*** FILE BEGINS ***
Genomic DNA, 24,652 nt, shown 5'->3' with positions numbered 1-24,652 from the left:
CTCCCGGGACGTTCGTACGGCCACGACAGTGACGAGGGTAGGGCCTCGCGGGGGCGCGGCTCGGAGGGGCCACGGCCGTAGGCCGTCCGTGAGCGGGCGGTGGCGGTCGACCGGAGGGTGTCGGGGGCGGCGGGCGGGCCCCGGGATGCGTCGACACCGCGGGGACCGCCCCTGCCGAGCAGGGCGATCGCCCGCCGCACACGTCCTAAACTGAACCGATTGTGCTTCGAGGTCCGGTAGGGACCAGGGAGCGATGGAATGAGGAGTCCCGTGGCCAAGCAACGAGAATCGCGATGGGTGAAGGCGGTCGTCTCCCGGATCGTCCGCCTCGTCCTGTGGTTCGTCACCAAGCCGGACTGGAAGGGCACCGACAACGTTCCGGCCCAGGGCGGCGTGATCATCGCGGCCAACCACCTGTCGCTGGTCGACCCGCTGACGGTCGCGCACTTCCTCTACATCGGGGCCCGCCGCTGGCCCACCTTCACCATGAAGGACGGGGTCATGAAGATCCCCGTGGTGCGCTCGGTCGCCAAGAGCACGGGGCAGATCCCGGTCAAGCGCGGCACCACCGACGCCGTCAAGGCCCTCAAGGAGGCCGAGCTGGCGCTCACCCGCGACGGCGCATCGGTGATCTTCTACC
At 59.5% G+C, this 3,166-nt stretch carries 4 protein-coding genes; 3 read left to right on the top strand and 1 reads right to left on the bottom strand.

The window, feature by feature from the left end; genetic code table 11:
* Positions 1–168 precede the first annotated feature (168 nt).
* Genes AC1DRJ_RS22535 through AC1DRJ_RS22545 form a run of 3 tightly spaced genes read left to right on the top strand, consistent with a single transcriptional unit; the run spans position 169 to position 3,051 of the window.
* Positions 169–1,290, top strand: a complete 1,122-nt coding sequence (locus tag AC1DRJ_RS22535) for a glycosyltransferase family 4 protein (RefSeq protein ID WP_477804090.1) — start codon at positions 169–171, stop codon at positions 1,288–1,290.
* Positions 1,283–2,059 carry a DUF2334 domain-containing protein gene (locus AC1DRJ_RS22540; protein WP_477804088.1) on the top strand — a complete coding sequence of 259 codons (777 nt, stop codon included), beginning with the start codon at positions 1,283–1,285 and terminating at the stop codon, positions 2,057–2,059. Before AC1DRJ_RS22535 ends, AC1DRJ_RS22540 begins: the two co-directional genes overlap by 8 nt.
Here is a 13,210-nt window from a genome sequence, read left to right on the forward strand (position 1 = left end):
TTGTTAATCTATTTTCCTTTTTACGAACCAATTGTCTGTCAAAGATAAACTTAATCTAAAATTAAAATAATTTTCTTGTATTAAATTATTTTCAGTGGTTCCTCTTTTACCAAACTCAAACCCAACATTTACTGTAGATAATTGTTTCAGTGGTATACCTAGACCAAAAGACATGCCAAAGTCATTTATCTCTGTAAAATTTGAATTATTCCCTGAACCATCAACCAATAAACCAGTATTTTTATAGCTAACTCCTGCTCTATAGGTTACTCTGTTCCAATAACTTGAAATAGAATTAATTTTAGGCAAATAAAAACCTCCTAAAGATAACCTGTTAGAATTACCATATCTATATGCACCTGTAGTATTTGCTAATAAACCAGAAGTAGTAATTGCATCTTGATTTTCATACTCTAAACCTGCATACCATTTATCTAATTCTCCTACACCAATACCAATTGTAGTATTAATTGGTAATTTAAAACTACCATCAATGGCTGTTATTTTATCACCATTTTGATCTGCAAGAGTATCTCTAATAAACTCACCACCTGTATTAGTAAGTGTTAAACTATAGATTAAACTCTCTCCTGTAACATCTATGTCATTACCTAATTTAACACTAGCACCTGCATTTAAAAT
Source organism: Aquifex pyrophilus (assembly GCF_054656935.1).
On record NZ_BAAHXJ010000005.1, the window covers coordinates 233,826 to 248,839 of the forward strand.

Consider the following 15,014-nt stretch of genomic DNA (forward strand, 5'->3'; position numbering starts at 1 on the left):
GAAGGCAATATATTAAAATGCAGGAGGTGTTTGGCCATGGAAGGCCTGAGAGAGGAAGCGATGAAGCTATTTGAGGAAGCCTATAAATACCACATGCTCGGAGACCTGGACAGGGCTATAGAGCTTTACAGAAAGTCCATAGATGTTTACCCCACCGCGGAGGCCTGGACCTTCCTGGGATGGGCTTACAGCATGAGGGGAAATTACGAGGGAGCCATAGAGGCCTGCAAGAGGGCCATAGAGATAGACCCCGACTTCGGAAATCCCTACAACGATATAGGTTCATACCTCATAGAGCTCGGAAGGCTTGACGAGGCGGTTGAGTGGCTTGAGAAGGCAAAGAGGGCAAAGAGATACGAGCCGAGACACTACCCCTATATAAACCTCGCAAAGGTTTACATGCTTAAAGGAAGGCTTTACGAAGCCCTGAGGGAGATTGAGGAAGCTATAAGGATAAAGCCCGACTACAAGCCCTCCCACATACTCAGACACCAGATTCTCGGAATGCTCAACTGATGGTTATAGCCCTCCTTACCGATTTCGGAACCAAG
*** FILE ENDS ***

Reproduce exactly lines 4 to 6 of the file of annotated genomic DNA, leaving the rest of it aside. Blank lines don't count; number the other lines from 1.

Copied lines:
The window, feature by feature from the left end; genetic code table 11:
* Positions 1–168 precede the first annotated feature (168 nt).
* Genes AC1DRJ_RS22535 through AC1DRJ_RS22545 form a run of 3 tightly spaced genes read left to right on the top strand, consistent with a single transcriptional unit; the run spans position 169 to position 3,051 of the window.